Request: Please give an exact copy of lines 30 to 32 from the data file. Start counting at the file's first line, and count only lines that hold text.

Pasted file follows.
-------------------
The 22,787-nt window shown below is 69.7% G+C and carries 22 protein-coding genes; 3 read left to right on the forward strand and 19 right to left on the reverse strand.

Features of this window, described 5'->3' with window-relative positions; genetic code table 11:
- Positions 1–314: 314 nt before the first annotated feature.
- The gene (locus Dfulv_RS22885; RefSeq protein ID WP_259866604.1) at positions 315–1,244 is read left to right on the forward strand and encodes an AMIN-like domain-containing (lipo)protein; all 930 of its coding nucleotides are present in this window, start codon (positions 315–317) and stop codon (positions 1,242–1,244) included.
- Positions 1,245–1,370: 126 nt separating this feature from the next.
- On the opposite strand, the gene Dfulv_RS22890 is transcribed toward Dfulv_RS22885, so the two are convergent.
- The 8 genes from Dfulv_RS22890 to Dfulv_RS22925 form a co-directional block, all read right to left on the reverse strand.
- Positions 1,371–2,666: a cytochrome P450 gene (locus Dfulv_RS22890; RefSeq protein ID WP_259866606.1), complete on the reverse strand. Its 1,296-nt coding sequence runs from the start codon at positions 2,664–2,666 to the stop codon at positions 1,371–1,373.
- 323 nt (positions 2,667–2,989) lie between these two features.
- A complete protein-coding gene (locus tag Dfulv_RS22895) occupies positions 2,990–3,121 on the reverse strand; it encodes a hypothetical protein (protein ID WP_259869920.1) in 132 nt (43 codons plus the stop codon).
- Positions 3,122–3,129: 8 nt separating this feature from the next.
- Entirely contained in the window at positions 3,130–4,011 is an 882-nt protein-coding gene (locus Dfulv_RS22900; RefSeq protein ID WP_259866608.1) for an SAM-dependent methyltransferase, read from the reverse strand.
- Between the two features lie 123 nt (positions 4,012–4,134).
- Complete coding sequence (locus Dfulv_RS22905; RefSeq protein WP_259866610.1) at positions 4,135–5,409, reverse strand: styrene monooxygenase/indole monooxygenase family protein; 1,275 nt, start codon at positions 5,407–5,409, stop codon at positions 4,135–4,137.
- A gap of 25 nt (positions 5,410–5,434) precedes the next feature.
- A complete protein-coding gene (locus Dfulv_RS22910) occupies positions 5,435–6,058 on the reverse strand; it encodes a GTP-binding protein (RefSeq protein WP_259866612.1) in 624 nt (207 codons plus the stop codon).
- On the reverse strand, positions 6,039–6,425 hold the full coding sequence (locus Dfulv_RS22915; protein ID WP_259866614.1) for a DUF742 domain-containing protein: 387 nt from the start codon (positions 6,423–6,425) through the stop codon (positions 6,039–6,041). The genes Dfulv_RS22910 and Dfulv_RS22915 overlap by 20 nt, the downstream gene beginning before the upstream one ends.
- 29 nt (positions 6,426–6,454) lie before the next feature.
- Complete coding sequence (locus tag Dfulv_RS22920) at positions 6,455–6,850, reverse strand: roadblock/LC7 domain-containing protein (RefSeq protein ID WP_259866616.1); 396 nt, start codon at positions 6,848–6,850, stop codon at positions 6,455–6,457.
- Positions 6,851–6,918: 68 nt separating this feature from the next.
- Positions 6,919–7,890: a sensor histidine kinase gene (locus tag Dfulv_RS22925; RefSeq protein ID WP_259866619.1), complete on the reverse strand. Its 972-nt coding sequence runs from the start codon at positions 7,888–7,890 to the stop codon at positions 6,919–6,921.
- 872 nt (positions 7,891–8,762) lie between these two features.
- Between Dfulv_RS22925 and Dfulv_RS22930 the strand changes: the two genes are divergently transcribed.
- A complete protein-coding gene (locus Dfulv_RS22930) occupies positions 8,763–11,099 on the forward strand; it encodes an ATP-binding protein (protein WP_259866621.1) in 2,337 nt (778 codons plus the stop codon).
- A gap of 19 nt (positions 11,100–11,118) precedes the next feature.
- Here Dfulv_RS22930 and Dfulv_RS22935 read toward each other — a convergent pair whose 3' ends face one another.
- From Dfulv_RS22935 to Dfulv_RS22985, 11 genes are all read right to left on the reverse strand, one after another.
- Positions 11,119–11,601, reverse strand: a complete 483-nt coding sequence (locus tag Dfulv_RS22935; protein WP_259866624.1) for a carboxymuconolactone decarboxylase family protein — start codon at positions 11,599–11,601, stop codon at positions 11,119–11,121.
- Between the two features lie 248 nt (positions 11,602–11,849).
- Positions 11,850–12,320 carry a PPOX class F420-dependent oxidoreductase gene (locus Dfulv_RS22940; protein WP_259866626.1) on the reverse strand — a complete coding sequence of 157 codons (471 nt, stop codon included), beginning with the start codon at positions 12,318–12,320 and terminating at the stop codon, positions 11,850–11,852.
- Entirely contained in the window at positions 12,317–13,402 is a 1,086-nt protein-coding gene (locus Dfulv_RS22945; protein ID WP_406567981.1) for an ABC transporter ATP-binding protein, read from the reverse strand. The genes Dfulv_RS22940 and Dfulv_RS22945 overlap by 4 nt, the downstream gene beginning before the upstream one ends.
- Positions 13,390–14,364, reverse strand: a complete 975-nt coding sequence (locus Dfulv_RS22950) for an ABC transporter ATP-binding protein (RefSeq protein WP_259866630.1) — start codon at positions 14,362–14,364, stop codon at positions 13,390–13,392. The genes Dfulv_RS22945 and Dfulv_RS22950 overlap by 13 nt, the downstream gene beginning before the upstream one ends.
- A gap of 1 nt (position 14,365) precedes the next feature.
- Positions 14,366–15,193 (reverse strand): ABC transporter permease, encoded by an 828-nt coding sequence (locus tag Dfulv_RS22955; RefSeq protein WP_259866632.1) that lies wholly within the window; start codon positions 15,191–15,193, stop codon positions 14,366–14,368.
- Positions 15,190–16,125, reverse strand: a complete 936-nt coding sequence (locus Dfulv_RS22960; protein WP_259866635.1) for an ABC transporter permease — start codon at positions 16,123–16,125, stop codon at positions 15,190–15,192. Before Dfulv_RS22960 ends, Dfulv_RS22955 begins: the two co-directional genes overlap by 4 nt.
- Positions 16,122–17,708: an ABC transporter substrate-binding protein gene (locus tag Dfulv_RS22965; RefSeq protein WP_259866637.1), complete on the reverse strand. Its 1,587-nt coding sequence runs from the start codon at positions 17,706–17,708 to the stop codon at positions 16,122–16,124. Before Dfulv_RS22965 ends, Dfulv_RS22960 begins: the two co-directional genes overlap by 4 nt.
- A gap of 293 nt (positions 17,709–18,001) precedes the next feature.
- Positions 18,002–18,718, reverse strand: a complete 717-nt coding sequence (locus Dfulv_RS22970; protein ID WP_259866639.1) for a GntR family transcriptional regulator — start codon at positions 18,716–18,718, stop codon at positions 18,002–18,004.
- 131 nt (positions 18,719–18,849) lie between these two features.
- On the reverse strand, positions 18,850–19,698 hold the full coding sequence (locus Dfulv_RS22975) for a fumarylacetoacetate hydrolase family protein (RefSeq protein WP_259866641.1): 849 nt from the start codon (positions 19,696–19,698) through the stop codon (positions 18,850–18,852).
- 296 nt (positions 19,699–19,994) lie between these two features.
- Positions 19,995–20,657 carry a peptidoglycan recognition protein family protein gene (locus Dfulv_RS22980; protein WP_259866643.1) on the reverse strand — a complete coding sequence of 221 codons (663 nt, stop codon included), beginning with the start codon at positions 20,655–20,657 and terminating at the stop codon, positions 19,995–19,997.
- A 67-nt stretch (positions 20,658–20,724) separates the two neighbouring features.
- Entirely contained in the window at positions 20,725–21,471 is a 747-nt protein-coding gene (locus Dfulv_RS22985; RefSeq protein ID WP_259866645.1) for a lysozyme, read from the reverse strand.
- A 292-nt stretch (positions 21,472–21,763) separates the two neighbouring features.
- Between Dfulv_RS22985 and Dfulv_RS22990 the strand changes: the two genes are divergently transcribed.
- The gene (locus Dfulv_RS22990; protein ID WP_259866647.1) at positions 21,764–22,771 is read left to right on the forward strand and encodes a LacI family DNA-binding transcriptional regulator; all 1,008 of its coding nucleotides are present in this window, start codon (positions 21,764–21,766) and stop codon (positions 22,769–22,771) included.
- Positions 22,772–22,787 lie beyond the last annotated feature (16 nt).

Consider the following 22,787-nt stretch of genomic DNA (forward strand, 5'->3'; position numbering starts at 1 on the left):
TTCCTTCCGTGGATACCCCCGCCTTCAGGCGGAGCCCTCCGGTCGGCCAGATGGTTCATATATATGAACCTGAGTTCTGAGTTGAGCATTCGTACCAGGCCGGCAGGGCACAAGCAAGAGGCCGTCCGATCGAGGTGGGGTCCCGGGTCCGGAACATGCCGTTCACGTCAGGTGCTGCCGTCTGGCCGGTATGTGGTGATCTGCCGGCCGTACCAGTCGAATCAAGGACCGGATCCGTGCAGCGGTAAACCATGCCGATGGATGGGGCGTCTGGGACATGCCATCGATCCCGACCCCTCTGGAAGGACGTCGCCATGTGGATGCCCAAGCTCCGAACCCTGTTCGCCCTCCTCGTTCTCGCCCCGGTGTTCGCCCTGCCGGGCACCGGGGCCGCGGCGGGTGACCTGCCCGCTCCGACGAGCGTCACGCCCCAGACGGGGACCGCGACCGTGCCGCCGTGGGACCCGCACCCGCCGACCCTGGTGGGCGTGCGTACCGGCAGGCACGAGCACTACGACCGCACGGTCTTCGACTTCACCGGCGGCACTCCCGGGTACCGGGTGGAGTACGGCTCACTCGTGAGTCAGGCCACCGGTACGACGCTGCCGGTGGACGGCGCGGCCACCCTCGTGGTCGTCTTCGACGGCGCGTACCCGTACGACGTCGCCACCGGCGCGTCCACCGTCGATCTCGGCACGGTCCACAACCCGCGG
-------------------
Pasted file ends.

- Positions 11,850–12,320 carry a PPOX class F420-dependent oxidoreductase gene (locus Dfulv_RS22940; protein WP_259866626.1) on the reverse strand — a complete coding sequence of 157 codons (471 nt, stop codon included), beginning with the start codon at positions 12,318–12,320 and terminating at the stop codon, positions 11,850–11,852.
- Entirely contained in the window at positions 12,317–13,402 is a 1,086-nt protein-coding gene (locus Dfulv_RS22945; protein ID WP_406567981.1) for an ABC transporter ATP-binding protein, read from the reverse strand. The genes Dfulv_RS22940 and Dfulv_RS22945 overlap by 4 nt, the downstream gene beginning before the upstream one ends.
- Positions 13,390–14,364, reverse strand: a complete 975-nt coding sequence (locus Dfulv_RS22950) for an ABC transporter ATP-binding protein (RefSeq protein WP_259866630.1) — start codon at positions 14,362–14,364, stop codon at positions 13,390–13,392. The genes Dfulv_RS22945 and Dfulv_RS22950 overlap by 13 nt, the downstream gene beginning before the upstream one ends.